$770 per acre: Why Kenyan farmers are turning to sunflowers

Marystella Wabwoba packaging sunflower oil in branded bottles

Marystella Wabwoba packaging sunflower oil in branded bottles.

By Nathan Ombuni, bird story agency

Maize and sugarcane farmers in Kenya are now turning to sunflower, which grows faster, is less labour-intensive and gives higher yields.

When cooking oil and animal feed prices became too high for Kenyan farmer Marystella Wabwoba, she decided to produce her own. Today, sunflowers are all she grows.

“About five years ago, I realised I could grow sunflower on the farm and use it to produce oil which has no chemicals as preservatives and use its by-product to feed my animals,” said the small-scale farmer.

Wabwoba’s homestead in the village of Sinoko in Bungoma County is a flurry of activity, with a constant stream of customers coming to buy sunflower oil.

After harvesting the sunflower seeds, she crushes them using an oil press to extract the oil, then uses the by-product as feed for dairy animals, pigs and poultry.

“Given that I’m an agricultural officer, I also mobilised women and youth groups and educated them on the need to venture into sunflower farming. A few bought the idea and embraced the venture,” said Wabwoba, who has a PhD in food security and sustainable development.

“On an acre piece of land, you get at least 1,000kg of sunflower seeds. When you crush it, for every 4kg of sunflower seed cake, you get a litre of cooking oil. When you harvest 1,000kgs of sunflower seeds, after crushing you get 250 litres of sunflower cooking oil, translating to Ksh100,000 ($770) per acre,” Wabwoba explained.

The farmer has a seven-acre piece of land on which she grows sunflowers – and from where she retails her oil.

“I sell a half litre of sunflower cooking oil at Ksh400 ($3.08), five litres at Ksh1,800 ($13.86), 10 litres at Ksh3,500 ($26.94) and 20 litres goes at Ksh4,500 ($34.64).”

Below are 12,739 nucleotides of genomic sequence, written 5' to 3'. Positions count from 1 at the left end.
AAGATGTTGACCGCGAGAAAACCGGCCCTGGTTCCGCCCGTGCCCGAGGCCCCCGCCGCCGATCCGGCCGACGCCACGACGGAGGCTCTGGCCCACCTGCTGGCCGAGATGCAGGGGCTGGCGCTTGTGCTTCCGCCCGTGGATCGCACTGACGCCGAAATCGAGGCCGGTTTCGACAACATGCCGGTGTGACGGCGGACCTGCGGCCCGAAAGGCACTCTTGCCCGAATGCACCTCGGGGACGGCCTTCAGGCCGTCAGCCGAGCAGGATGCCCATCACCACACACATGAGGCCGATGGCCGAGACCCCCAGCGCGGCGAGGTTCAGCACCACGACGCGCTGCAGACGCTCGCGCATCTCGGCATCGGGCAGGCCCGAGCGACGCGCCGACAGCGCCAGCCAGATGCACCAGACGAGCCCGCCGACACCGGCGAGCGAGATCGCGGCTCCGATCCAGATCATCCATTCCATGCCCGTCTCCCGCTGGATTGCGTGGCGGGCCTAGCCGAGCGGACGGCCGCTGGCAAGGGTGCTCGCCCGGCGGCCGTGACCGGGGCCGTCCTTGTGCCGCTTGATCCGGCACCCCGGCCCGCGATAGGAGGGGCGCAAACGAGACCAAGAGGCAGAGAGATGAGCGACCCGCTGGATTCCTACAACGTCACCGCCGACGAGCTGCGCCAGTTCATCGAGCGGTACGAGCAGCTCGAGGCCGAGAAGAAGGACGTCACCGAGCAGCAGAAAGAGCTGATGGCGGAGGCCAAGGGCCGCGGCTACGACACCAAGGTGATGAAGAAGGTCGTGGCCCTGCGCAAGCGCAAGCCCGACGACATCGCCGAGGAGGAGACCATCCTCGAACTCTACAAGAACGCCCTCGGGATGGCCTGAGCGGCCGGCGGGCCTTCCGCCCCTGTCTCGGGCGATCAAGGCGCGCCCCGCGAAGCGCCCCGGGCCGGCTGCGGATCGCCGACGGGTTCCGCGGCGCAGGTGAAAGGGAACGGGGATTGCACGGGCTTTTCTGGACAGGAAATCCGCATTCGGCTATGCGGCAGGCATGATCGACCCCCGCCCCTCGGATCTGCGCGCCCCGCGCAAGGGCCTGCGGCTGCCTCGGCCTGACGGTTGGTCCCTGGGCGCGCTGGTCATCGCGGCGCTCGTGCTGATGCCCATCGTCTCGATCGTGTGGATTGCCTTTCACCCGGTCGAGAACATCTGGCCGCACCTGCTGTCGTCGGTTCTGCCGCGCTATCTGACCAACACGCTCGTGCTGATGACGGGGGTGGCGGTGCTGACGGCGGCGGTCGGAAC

Wabwoba not only grows her own sunflowers but is also involved in contract farming, buying in seed from other farmers in the community.

“I have another 20 farmers, each with an acre for growing sunflower. Last season, they produced 20,000kg of sunflower which I bought from them at Ksh100 ($0.77). After crushing, I got 5,000 litres of sunflower oil,” she said.

Bungoma County farmer Joyce Wamono grows sunflowers in the Sirisia constituency. She sells the by-product of the oil she produces and says that for every 100kg of sunflower seeds, 75kg becomes by-product. She sells that, at Ksh70 ($0.54) per kilogram.

Wamono said she previously grew maize. But it would take six months to mature, she said, and she would get only four 50kg bags which could not sustain her needs. On the same piece of land she now gets three times her previous income.

“We can plant sunflower, produce vegetable cooking oil and sell, then use the money we get to buy foodstuffs like maize and beans that we cannot produce in our small pieces of land,” Wamono said.

She also explained that a sunflower crop is more drought-resistant and its oil has no cholesterol. It is recognised for helping in reducing non-communicable diseases like hypertension and cancer that people get by using chemically-preserved cooking oil, she added.

Besides Bungoma, sunflowers are also grown in Kenya’s Kakamega, Meru, Homa Bay and Kajiado counties, as well as parts of the North Rift and Coastal region.

Vincent Wechabe, a sunflower farmer from Bumula constituency, said he abandoned sugarcane farming in favour of sunflower, three years ago.

“I can’t compare sunflower farming proceeds with sugarcane at all. The (sugar mill) factory will give all farm inputs and you provide labour and after a two-year wait, on my five acre piece of land, out of the gross of Ksh525,000 ($4,000) I used to get after selling cane to the factory, I would remain with Ksh75,000 ($577). But with sunflower, I get a bumper harvest after 115 days,” said Wechabe.

Wechabe, also a livestock official in his county, said sunflower was previously relegated to a second-class crop and maize was prioritised as a first-class crop.

“The call now is to put sunflower in its right place of hierarchy and stop the notion that it’s a second-class crop, if we want to solve the food insecurity situation in the country,” he said.

/bird story agency